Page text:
Tuesday, 23 April 2013

Dog-leg diary: not again!


Where dogs' legs are concerned, I find that no news is generally good news. So I haven't written a dog-leg diary for a while because there hasn't been much to report on the dog-leg side of things. Although the winter weather caused some stiffness for Fargo, we countered that with steady exercise, regular trips to the physiotherapist and dips in the hydrotherapy pool. All was well.

But recently Shahad, our physiotherapist, noticed that Fargo's left hind leg is stiff and he's not putting all his weight on it. I must admit that for all the attention I pay to Fargo's legs, I hadn't noticed this. It's quite a subtle change in his gait and it's most obvious when he walks very slowly. Shahad's expert eye detected it though, and he also pointed out that Fargo has started to lose some muscle condition on that leg. As a result, we're off this Thursday to see the vet and get Fargo's leg checked out.

Of course, there can be many reasons for lameness in dogs. But I can't help thinking this could be the return of the dreaded cruciate ligament issue. Fargo had TPLO surgery for a ruptured cruciate ligament in his right hind leg almost two years ago and I know it's quite common for the problem to affect both legs eventually. If his other ligament has gone then that probably means another operation.

However, there's no point in worrying about it before we know. We'll see what Thursday's appointment brings and focus on the positives. Because of Fargo's regular physio appointments, I know we've spotted the problem as soon as we could and that he hasn't been suffering in silence for weeks. Thankfully he's insured so he can have any treatment he needs and, whatever the problem is, it's good to know we'll be seeing a vet who is an expert in this field. And if Fargo does need surgery and the extensive rest that follows it, hopefully we're heading for a warm, dry summer so he can chill out in the garden and sniff at the world going by.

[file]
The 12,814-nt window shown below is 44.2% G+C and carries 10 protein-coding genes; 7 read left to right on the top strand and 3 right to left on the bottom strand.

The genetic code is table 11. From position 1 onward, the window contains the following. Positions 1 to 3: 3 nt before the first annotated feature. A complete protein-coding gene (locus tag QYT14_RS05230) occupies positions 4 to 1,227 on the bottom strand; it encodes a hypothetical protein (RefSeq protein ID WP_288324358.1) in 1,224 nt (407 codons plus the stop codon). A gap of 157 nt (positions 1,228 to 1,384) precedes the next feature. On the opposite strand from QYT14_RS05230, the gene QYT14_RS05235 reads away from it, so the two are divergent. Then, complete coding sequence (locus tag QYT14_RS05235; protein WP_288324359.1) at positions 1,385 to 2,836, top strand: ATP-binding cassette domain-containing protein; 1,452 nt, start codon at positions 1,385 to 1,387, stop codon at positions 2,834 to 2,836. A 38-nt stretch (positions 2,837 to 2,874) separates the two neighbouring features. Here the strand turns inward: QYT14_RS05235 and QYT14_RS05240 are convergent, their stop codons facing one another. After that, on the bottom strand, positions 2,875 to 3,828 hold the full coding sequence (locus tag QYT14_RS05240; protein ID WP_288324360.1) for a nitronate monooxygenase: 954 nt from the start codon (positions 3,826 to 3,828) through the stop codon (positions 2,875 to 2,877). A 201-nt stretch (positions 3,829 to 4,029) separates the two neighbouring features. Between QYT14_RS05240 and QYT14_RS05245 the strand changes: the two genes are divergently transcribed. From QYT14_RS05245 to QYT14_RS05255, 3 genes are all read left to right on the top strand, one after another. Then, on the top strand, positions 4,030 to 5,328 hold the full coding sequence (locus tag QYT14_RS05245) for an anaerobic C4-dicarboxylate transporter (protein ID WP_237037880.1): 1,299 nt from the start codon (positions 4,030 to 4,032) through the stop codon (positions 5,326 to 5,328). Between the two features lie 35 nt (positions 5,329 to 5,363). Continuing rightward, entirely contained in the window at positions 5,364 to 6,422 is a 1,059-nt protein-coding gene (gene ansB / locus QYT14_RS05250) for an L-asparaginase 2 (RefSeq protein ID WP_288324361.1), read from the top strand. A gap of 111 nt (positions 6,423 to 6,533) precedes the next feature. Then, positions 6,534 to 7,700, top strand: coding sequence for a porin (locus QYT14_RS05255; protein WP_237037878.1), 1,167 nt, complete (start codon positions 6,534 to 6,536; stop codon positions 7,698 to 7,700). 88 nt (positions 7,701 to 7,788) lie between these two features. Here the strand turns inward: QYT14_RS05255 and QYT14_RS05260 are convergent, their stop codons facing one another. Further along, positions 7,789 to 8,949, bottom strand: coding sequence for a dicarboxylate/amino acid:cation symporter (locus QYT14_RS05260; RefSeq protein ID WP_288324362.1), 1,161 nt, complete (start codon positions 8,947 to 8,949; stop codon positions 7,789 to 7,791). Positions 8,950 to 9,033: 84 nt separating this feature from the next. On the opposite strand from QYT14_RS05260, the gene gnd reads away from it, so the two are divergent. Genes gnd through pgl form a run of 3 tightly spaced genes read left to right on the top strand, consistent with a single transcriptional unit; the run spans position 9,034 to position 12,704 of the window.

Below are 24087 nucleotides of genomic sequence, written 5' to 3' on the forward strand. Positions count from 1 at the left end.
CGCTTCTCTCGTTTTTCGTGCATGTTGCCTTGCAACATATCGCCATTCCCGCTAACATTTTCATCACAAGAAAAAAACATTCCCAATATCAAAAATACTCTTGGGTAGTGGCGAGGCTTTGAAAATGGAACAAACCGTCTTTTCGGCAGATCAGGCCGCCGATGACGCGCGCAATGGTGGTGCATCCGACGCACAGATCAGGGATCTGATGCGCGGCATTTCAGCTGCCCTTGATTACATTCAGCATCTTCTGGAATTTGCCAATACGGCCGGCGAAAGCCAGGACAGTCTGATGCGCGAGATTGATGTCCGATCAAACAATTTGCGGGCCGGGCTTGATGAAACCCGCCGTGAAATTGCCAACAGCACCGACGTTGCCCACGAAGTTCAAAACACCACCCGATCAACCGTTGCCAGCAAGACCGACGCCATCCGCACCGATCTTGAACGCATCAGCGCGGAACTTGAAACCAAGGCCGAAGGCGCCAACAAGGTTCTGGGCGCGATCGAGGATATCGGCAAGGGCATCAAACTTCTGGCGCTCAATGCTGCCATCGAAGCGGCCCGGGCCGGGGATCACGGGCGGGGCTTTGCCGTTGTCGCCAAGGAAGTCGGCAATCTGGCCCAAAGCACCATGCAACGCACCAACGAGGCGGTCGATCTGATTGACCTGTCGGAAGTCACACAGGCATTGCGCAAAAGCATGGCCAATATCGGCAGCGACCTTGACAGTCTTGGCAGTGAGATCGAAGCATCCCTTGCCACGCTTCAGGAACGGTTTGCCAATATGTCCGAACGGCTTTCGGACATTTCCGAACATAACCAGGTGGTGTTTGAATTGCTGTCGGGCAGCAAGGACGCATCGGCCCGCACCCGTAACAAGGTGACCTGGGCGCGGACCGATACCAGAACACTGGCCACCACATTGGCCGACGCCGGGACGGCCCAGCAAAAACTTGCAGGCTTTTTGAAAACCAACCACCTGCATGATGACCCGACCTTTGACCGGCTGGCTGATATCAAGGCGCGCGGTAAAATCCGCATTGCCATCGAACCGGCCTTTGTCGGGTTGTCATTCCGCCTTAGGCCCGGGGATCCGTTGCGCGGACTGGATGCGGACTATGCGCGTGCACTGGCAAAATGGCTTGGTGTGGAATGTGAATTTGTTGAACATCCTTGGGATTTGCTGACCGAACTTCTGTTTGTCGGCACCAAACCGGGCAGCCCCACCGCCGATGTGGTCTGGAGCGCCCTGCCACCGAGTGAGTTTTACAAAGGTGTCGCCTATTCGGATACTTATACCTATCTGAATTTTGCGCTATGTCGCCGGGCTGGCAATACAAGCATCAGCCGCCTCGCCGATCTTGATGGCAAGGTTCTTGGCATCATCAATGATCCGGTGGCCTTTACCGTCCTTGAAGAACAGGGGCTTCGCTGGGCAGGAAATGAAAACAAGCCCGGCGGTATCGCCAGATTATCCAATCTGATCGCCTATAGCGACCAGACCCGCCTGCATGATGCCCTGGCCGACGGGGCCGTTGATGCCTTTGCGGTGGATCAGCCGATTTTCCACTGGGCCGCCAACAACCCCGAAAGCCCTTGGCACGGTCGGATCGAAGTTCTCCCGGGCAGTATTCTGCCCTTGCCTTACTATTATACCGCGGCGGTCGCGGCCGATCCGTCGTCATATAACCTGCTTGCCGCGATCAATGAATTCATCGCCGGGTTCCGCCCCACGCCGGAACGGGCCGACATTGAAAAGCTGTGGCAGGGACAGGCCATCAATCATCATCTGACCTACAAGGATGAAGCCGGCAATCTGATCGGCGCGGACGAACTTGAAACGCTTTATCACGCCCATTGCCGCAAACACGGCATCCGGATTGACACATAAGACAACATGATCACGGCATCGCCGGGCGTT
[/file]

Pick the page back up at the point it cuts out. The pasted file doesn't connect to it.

Friday, 19 April 2013

Goodbye to a dear old friend



At the end of January this year we had to say goodbye to the wonderful Charlie Whippet, who was 14 years old. It was unexpected and he declined quickly, so at least I know he didn't suffer and the vet came round so he could die on the settee at home where he belonged, being cuddled by me.

Losing a beloved dog will always be a horrible experience and, although I know Charlie had a good long life and I did everything I could for him right up to the end, it rather knocked me sideways for a while. But I still had Billy and Stanley Whippet and Fargo Labradoodle to look after, and that helped. It was very sweet to see how, as I kept the routine going and watched them adjust to their loss in the weeks after Charlie's death, they all looked after me too. In those moments when I really started to miss him it was a real comfort to be able to take them out to the park where, in forgetting their troubles in play, they helped me to feel happier too.






Charlie and me had many adventures together and I'll never forget what a great travelling companion he was. There were some hard times - most notably when he was paralysed and had to have spinal surgery in 2010 - but we pulled through that together and his gentle, patient bravery was an inspiration. Charlie bounced back from that, albeit with a bit of a wobbly gait, and I know he really enjoyed his life right up until his final illness.

We'd had a great holiday together in Cornwall over the New Year and, after we got home, Charlie had enjoyed trotting around in the snow. I'll never forget the sight of him wrestling with the other whippets just a couple of days before we lost him. Being a lot younger, Billy and Stanley always recognised that they were fitter and more agile than Charlie so they wrestled with him on his terms and were never too rough.
 
So, although the sadness of losing Charlie will never quite go away I have lots of happy memories, from bringing him home as a chubby puppy back in 1998, through his crazy adolescence (he could be a right tinker back then), and then his growing into a splendid adult and a beautiful old gent.




He was a trusted friend to me and a role model to the young Fargo and, later on, to Billy.






More recently, Charlie had a very positive steadying influence on Stanley, who came to us as an anxious 18-month-old foster dog but who settled in so well we had to adopt him. Stanley turned out to be quite similar to Charlie in personality, and I think he recognised that they had a lot in common. Charlie used to like to sleep on his own, but I'd often find him and Stanley curled up together like two peas in a pod. And I can still see Charlie's influence on Stan, who is much calmer than he used to be and is able to take things in his stride without getting anxious.





So although Charlie's no longer around, in some ways he lives on for us. I'll always miss him, but when he pops into my head my first thoughts are always happy ones. It was a privilege to know Charlie and I'm so glad I was with him through all the stages of his long and happy life.
Charlie, Stanley, Billy and Fargo